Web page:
Deaf Awareness Week: London based construction firm employs deaf workers


Eguizabal Construction employs professionals who suffer with hearing impairments and deafness to undertake work on a variety of industry projects in the UK

The unique concept was set up in 2002 by Thomas Salomone who was born deaf.

Salomone moved from Malta to England when he was 9-years-old after struggling to find education that supported his disability.

In an earlier interview with The Construction Index, Salomone said that as he grew older, he learnt how to cope with his deafness. “As a child I could hear noise with hearing aids but as I grew up I noticed the little residual hearing I had gradually disappeared – which didn’t bother me as I had already adapted to my deafness as a little boy”.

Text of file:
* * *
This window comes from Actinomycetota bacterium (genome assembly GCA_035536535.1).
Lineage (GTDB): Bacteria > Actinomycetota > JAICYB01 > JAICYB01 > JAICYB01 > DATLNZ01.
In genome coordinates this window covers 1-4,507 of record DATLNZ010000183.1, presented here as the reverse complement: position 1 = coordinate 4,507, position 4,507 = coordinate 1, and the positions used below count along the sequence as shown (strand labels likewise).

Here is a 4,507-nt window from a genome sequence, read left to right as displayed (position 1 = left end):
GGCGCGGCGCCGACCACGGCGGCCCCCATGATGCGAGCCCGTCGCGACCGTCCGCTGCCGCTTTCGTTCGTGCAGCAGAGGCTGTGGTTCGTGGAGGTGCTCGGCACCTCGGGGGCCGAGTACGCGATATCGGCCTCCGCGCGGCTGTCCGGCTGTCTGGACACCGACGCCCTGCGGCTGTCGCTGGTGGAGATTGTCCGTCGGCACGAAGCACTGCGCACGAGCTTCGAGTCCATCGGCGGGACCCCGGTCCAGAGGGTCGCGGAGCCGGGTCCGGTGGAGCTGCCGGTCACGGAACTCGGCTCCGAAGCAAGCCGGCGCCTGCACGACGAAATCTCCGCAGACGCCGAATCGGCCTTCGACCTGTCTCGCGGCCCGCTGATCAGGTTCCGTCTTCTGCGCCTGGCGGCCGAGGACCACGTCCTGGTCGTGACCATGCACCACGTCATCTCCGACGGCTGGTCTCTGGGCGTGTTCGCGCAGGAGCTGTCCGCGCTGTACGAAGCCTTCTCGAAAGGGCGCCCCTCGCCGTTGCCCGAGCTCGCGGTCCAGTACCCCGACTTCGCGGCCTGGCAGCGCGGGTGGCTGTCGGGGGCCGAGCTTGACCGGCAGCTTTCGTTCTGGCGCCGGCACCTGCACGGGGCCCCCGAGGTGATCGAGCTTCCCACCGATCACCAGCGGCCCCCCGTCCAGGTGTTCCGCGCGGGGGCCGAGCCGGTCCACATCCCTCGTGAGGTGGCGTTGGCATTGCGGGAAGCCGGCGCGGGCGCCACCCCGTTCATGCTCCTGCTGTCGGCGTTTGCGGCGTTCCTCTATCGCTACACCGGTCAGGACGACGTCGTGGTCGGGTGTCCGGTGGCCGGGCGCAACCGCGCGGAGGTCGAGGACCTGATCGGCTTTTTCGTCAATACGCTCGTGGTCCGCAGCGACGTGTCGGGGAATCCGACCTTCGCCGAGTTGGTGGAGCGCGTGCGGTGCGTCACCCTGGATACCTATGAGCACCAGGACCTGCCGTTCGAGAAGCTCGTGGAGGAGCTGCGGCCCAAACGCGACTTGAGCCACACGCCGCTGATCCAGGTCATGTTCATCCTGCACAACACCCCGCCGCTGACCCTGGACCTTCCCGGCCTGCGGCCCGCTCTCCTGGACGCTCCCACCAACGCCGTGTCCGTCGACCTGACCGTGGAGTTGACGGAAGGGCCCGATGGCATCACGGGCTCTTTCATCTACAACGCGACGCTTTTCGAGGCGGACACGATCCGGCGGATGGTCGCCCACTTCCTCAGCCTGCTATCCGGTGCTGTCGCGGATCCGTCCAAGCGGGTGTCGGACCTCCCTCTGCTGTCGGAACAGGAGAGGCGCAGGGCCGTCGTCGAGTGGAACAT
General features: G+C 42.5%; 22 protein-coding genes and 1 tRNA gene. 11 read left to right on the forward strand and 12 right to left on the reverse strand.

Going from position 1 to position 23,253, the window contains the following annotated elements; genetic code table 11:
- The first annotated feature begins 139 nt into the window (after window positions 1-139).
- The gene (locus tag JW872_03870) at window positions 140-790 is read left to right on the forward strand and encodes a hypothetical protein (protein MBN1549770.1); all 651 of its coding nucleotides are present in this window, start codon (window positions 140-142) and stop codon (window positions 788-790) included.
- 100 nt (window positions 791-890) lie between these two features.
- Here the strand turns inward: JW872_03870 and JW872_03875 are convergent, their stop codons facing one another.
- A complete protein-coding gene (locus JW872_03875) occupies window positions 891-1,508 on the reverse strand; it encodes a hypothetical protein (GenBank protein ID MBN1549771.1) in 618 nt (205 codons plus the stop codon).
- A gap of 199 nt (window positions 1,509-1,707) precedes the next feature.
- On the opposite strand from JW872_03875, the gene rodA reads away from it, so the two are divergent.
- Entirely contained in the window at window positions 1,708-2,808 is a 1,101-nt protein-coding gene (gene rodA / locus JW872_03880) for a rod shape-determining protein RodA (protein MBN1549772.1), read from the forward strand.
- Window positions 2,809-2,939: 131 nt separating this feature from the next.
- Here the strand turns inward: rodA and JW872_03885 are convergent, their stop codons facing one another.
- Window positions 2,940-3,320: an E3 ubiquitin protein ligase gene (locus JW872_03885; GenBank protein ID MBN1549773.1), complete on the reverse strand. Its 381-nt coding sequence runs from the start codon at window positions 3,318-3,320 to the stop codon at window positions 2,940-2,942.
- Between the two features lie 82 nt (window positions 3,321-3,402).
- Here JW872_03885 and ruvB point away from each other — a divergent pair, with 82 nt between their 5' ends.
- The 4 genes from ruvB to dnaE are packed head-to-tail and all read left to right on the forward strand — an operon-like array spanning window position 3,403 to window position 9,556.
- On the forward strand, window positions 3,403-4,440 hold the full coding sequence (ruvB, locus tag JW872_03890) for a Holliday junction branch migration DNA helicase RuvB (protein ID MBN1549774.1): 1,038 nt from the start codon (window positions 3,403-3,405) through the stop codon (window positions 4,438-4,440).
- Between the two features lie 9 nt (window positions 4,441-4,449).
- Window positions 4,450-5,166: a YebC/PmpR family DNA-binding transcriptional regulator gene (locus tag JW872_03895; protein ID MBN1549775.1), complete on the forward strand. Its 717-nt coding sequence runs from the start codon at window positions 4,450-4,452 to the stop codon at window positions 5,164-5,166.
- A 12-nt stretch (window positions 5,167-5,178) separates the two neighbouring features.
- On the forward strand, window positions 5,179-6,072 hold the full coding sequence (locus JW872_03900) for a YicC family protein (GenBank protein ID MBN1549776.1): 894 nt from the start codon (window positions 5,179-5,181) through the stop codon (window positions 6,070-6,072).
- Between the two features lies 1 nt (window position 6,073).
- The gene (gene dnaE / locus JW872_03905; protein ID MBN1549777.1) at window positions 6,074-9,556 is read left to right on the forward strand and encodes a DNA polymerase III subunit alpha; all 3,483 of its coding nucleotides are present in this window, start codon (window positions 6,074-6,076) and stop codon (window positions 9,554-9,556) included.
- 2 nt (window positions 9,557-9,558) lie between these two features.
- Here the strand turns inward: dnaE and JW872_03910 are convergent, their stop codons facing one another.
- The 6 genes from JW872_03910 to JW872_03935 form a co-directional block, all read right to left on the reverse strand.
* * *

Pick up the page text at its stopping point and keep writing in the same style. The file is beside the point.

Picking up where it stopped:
But it wasn’t until his school days that Salomone became interested in construction. “I became fascinated watching a construction company build a new accommodation block at the school and seeing it being built from the ground up”.

Salomone took his fascination to the next level and devoted his time and studies to an engineering diploma and a course in bricklaying and plastering before embarking on his BSc in Construction Management at the University of Derby.

However, despite his ambitions, Salomone found it difficult to find work with his disability, until a turn of fate landed him in a role with a major house-builder.

It was at this point that Salomone decided the harsh prejudices within the construction industry had to end and saw it as an opportunity to start his own inclusive and diverse business. “The way they treated me didn’t allow me to prove myself and forced me to hand in my notice and set out to start up my own building business” he said.

Today the company employs a large network of tradesmen who are predominantly deaf to work on variety of projects.


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